AbstractEvent trees are a common framework for quantitative risk analysis where a joint probability distribution is displayed in a tree format. They are closely related to Bayesian networks which utilise conditional independencies in their graph representation.
In this thesis we are mainly concerned with the connection between the two.
In the first part we propose a possible sequential translation algorithm of event trees to Bayesian networks. Tools from information theory are exploited to quantify the strength of dependencies within the network. This allows us to simplify the model by removing weak conditional dependencies. We apply this algorithm to smaller, artificial data and a real-world example. The algorithm
can also be used to simplify a Bayesian network or to find the weakest link in it. One of the benefits of using a simpler Bayesian network is faster calculations.
In a next step we discuss two types of model extensions that can be included within the same type of algorithm. By construction, event trees can only model discrete variables and hence a derived Bayesian network will also show this limitation. Given our application background with safety risk, variables such as ignition time are represented as discretised versions in the event tree. We show how the ignition time variable can be made continuous in time and how possible direct consequence variables can be included given their dependence on a continuous set.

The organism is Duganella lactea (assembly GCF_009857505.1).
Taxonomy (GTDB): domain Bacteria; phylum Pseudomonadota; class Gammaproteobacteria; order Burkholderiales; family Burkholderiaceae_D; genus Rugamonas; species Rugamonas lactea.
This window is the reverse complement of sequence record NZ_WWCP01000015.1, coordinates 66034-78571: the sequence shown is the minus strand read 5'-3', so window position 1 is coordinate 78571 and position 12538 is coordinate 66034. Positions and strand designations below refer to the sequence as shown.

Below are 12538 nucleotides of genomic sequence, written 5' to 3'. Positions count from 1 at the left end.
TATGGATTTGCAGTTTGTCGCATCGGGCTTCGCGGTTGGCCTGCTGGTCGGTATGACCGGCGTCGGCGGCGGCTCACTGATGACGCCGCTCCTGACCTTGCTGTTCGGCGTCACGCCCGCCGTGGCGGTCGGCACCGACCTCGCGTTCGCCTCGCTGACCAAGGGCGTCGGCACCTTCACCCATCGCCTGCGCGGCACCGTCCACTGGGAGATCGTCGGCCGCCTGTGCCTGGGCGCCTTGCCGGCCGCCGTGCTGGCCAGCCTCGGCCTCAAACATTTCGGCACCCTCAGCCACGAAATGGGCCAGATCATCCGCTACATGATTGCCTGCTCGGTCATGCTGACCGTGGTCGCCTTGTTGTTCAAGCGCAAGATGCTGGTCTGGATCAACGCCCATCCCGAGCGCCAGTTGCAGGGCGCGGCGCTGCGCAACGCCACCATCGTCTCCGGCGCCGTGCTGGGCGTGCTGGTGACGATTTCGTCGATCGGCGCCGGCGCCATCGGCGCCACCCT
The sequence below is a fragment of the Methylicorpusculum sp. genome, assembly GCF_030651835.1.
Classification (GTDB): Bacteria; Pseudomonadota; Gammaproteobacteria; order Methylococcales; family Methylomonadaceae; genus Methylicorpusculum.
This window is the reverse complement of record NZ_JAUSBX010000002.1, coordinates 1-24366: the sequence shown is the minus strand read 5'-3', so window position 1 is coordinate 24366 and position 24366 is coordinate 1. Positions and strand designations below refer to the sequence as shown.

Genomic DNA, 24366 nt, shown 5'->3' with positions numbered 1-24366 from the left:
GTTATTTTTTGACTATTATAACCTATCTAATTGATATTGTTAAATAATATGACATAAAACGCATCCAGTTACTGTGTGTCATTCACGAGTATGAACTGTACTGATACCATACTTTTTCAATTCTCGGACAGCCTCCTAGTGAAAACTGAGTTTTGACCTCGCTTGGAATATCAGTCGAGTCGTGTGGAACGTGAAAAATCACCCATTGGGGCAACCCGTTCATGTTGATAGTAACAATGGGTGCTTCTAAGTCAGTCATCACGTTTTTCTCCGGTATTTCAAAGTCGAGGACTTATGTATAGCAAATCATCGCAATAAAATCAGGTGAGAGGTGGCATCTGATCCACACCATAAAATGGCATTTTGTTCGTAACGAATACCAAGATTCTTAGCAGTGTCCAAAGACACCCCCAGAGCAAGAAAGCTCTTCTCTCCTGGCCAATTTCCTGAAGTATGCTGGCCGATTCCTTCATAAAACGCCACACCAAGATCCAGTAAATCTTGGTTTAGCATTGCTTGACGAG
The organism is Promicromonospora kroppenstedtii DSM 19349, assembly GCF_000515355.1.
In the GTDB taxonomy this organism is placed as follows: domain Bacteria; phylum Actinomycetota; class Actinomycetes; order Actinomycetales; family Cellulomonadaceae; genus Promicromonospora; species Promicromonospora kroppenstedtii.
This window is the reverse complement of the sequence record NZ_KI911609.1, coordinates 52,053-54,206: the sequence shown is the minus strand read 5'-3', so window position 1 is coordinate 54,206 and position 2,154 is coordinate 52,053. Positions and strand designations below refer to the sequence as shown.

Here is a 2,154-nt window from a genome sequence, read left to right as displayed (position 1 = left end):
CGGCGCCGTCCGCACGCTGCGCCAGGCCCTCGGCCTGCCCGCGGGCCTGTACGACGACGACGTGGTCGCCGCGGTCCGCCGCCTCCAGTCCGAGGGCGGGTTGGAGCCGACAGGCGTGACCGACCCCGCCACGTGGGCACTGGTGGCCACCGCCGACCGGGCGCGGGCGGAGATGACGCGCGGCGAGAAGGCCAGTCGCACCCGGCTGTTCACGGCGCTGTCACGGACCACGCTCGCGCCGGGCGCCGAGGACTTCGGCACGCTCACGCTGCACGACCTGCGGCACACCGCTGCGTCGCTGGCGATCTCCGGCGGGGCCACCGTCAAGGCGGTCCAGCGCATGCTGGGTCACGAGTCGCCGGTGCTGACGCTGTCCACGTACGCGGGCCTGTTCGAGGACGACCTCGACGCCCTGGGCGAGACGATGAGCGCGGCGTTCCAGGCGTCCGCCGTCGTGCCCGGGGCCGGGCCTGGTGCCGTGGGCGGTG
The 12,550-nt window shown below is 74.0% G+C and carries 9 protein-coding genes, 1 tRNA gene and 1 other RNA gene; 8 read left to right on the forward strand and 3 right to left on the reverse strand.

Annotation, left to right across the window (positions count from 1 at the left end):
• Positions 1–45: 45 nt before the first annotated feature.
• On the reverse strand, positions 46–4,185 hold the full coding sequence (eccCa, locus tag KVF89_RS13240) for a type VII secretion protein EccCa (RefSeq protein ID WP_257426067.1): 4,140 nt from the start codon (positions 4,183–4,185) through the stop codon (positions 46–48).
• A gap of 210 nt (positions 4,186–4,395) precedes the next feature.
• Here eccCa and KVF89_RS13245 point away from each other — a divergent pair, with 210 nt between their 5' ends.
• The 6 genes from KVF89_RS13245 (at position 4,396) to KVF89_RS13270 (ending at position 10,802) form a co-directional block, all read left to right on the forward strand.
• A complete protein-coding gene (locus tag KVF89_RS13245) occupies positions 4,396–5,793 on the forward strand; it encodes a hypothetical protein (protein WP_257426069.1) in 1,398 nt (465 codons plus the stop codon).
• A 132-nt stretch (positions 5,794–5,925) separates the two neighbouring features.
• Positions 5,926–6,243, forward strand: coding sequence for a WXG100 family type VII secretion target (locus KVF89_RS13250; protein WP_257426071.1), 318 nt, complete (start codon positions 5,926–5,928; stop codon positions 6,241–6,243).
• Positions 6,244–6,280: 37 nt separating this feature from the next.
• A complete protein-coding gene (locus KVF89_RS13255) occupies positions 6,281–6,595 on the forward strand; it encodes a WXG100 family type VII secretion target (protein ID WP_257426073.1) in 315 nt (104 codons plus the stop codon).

Lastly, we exemplify how loss data for an event tree can be used to make the translation / simplification context-dependent. Weighted entropy is used as a basis for a measure of similarity that accounts in a sense for both quantitative and qualitative differences. We contrast the different results using the entropy versus weighted entropy approach in the sequential algorithm on an artificial data set.
|Date of Award||22 Jul 2020|
|Supervisor||Simon Shaw (Supervisor) & Vangelis Evangelou (Supervisor)|